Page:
Der "erste Tag" von Wagners Büh nenfestspiel knüpft optisch direkt am "Vorabend" - Rheingold (Pre miere Dezember 2004) - an. Hunding hat offenbar den Göttern die Möbel abgekauft (Bühnenbild: Stefanos Lazaridis). Er ist bekanntlich ein rauer Bursche, die Ledersessel sind aufgeschlitzt, die raumhohe Terrassentür ist zerbrochen. Schmächtig statt "mächtig" haben die Wurzeln der Esche Platz. Den schönen Marmortisch der Götter hat der Haudegen unversehrt gelassen. Ein Glück, denn über den kullert Siegmund abgehetzt ins Zimmer. Sieglindes Gemach hängt schräg im Raum, einige Stufen führen hinauf. An der Decke surrt leise ein grosser silberner Ventilator.

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Royal season centrepiece leaves much to be desired

By Andrew Clark [Financial Times, 7 Mar 05]

After a decade of famine, London is feasting on Richard Wagner's four-part epic Der Ring des Nibelungen.

The longest and most ambitious work ever completed for the opera stage is packing in the crowds not just at the Royal Opera House, where Die Walküre opened on Saturday, but at the Coliseum, where The Twilight of the Gods will next month complete English National Opera's long-gestated Ring.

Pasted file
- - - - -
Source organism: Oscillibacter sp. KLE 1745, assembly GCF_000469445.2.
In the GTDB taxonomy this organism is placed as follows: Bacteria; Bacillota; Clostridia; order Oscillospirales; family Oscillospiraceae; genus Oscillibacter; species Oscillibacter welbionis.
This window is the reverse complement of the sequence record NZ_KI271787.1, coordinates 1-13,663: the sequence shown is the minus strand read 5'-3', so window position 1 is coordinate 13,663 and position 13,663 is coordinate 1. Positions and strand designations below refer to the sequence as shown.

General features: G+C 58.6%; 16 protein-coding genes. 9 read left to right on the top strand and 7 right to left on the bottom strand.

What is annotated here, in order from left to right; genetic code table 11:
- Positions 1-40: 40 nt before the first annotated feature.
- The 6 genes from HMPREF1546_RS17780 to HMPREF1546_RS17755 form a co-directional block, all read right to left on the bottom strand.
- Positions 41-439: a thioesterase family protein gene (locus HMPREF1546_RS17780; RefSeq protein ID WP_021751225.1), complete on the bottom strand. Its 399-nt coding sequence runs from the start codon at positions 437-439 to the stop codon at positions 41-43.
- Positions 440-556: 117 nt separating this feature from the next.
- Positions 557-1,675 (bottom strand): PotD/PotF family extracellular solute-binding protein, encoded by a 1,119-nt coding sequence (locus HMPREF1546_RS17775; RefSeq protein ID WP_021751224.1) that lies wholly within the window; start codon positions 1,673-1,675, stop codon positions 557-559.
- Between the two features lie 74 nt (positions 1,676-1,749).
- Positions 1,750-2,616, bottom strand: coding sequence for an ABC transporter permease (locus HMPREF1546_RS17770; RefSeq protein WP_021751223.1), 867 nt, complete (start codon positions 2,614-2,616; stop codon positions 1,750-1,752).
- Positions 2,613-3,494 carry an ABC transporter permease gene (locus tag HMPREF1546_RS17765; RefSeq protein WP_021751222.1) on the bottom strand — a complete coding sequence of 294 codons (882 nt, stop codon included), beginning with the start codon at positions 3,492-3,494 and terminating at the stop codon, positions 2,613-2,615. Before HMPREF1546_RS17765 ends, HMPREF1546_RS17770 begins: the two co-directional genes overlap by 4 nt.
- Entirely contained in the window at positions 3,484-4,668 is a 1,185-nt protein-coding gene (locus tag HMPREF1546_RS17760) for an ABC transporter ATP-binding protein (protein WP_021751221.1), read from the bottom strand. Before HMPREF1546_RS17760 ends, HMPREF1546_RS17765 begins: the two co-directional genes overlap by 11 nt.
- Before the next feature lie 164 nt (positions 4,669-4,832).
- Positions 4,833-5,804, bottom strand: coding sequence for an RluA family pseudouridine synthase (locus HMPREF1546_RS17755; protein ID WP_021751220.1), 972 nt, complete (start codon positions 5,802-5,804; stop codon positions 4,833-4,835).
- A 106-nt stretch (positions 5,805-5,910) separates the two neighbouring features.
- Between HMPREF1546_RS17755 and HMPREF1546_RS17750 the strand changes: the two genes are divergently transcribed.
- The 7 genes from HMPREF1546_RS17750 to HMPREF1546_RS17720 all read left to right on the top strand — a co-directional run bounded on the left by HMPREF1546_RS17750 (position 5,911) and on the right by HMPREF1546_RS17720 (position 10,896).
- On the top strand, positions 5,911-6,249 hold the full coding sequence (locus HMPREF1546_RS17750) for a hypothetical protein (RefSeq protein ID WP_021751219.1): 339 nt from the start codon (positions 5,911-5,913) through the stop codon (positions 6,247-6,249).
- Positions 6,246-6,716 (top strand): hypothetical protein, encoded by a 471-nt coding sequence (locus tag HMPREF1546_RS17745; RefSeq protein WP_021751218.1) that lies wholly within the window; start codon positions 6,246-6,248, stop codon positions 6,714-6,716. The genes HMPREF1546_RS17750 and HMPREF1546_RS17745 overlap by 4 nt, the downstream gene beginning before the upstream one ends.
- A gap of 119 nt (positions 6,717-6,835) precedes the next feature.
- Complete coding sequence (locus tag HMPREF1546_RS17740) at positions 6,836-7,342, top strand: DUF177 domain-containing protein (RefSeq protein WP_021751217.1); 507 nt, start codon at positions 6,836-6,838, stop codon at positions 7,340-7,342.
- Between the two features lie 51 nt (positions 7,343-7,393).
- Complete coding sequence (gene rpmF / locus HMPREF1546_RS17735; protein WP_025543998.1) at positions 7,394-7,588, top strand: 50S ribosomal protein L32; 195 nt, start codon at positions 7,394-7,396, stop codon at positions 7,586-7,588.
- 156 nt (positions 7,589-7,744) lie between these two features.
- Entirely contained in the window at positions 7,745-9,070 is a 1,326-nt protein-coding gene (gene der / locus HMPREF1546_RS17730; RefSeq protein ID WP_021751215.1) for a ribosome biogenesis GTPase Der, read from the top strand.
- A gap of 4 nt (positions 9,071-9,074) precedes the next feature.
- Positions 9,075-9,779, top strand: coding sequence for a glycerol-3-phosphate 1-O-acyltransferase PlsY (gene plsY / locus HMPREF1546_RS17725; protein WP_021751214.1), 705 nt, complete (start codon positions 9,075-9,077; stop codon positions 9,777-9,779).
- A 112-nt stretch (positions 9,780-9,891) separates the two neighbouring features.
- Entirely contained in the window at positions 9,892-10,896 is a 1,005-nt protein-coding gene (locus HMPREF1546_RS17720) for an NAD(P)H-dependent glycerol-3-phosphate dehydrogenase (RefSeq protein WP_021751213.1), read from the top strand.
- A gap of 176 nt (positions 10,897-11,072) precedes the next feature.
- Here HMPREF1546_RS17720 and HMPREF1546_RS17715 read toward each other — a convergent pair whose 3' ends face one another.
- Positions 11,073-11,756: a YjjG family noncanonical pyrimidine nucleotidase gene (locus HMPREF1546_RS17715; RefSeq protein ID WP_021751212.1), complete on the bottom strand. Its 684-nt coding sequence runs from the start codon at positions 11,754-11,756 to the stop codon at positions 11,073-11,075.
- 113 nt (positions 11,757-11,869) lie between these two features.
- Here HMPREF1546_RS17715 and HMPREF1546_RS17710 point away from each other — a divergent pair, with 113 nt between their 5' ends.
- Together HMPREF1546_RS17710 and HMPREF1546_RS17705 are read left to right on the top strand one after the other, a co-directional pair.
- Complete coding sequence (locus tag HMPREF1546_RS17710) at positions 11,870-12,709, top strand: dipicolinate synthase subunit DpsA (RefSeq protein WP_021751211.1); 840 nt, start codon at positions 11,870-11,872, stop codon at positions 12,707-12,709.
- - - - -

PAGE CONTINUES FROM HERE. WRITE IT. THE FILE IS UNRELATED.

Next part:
Click here for remainder of article (subscription to Financial Times online required).

Amid the nonsense, a towering Terfel fulfils his destiny

[Daily Telegraph, 8 Mar 05]

Rupert Christiansen reviews Die Walküre at the Royal Opera, Covent Garden

No opera begins with more tense expectancy than Die Walküre, as Wagner's orchestra depicts the fugitive Siegmund running desperately through a storm.

Illustrating this breathtakingly dramatic music with strobe lighting is the first of many shallow theatrical clichés that mar Keith Warner's new staging - an infuriating mixture of the corny and chic, littered with gimmicky special effects (some of which went horribly wrong) to the detriment of grandeur and credibility.